In the spring, ammonium nitrate can be applied as early as you like: the heat released by the granules during dissolution melts the snow, and when it melts, the nitrogen fertilizer is absorbed into the soil. But it is best to apply ammonium nitrate before spring plowing or digging up the site. The norm is 1-3 kg per one hundred square meters (depending on the fertility of the soil, on very poor soils – up to 5 kg).

To save fertilizer, it can be added to each well, the rate is 5-10 g (1-2 teaspoons). To prevent saltpeter from burning the tuber, sprinkle it with a thin layer of earth.

Ammonium nitrate causes leaf burns and should not be used for foliar feeding. Root feeding with saltpeter is carried out 3 weeks after germination. A groove is made in the aisles, granules of ammonium nitrate are poured there (5–7 g per linear meter), the soil is leveled and watered. Dutch farmers use calcium or sodium nitrate for root feeding.

Ammonium nitrate is an explosive substance. If used in conjunction with peat, straw or other organic matter, fire is possible. Ammonium nitrate is not compatible with superphosphate, dolomite flour, chalk, lime, potassium carbonate.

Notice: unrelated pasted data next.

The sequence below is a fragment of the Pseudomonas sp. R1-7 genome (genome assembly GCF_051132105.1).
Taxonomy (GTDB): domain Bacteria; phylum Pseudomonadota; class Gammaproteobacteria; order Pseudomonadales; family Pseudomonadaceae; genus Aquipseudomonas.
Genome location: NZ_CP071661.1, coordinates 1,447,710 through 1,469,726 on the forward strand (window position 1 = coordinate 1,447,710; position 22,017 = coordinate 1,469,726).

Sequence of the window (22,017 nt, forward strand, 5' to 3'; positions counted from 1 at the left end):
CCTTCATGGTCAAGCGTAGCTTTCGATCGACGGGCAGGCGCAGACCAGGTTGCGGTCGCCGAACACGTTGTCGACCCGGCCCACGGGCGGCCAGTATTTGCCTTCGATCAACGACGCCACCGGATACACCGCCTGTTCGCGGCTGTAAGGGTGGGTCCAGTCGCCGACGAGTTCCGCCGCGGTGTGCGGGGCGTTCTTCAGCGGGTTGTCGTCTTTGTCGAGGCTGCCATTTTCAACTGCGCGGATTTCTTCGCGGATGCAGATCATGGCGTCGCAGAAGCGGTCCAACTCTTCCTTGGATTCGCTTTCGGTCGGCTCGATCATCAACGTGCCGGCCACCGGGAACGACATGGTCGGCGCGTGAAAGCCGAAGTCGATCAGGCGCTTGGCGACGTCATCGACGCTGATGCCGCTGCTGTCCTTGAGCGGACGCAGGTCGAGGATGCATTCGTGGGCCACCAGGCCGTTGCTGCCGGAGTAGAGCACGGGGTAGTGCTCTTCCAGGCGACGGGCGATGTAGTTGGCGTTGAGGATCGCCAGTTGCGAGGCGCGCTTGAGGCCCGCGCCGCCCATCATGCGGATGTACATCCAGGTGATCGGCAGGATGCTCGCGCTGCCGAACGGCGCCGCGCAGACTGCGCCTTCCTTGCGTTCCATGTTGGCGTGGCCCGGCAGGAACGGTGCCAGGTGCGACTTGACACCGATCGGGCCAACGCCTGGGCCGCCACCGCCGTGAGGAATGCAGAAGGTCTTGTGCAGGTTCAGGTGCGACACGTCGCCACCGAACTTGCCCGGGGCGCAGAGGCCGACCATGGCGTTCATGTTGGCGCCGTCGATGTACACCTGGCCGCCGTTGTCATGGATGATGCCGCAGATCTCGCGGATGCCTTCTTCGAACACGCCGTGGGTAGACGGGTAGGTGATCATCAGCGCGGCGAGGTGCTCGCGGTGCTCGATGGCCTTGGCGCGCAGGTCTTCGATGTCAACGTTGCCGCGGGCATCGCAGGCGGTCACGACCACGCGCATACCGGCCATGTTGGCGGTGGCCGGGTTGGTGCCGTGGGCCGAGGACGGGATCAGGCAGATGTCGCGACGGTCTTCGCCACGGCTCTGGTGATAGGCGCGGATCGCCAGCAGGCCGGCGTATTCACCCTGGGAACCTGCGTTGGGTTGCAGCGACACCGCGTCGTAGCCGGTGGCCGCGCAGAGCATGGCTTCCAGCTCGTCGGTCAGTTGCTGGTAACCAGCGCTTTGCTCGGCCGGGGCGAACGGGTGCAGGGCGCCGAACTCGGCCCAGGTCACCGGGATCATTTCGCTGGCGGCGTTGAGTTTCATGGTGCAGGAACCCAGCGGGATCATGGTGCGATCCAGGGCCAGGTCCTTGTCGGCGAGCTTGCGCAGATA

Properties of urea (urea)

Urea (carbamide) is an organic substance that is white fine granules (lighter and finer than ammonium nitrate). Fertilizer cannot be stored for a long time, as it loses its beneficial properties. The nitrogen content is 46%. The formula of the carbamide molecule is (NH2) 2CO.

Organics are not assimilated by plants as quickly as mineral fertilizers: the action of urea begins 7 days after application. But when dissolved, urea is washed out of the soil very slowly, and is retained in the upper layer.